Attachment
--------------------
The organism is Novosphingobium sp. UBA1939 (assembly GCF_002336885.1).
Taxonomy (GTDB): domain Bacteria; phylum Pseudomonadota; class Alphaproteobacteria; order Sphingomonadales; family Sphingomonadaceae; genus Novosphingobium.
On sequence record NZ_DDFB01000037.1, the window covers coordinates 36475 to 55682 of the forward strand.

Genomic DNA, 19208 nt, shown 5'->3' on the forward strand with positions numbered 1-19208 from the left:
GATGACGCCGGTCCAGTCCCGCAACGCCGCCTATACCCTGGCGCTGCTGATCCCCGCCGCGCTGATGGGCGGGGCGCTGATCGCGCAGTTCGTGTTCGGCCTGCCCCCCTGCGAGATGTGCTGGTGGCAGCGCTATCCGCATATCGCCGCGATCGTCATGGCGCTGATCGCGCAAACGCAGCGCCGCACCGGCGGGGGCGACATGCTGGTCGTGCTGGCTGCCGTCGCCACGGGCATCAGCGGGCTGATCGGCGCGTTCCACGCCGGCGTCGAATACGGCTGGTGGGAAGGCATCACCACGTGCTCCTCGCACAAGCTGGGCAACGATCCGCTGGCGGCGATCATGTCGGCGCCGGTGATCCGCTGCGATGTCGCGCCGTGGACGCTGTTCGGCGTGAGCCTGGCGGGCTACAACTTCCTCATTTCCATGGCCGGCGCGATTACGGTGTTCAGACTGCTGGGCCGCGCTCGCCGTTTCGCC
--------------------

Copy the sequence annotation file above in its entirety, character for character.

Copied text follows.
The organism is Novosphingobium sp. UBA1939 (assembly GCF_002336885.1).
Taxonomy (GTDB): domain Bacteria; phylum Pseudomonadota; class Alphaproteobacteria; order Sphingomonadales; family Sphingomonadaceae; genus Novosphingobium.
On sequence record NZ_DDFB01000037.1, the window covers coordinates 36475 to 55682 of the forward strand.

Genomic DNA, 19208 nt, shown 5'->3' on the forward strand with positions numbered 1-19208 from the left:
GATGACGCCGGTCCAGTCCCGCAACGCCGCCTATACCCTGGCGCTGCTGATCCCCGCCGCGCTGATGGGCGGGGCGCTGATCGCGCAGTTCGTGTTCGGCCTGCCCCCCTGCGAGATGTGCTGGTGGCAGCGCTATCCGCATATCGCCGCGATCGTCATGGCGCTGATCGCGCAAACGCAGCGCCGCACCGGCGGGGGCGACATGCTGGTCGTGCTGGCTGCCGTCGCCACGGGCATCAGCGGGCTGATCGGCGCGTTCCACGCCGGCGTCGAATACGGCTGGTGGGAAGGCATCACCACGTGCTCCTCGCACAAGCTGGGCAACGATCCGCTGGCGGCGATCATGTCGGCGCCGGTGATCCGCTGCGATGTCGCGCCGTGGACGCTGTTCGGCGTGAGCCTGGCGGGCTACAACTTCCTCATTTCCATGGCCGGCGCGATTACGGTGTTCAGACTGCTGGGCCGCGCTCGCCGTTTCGCC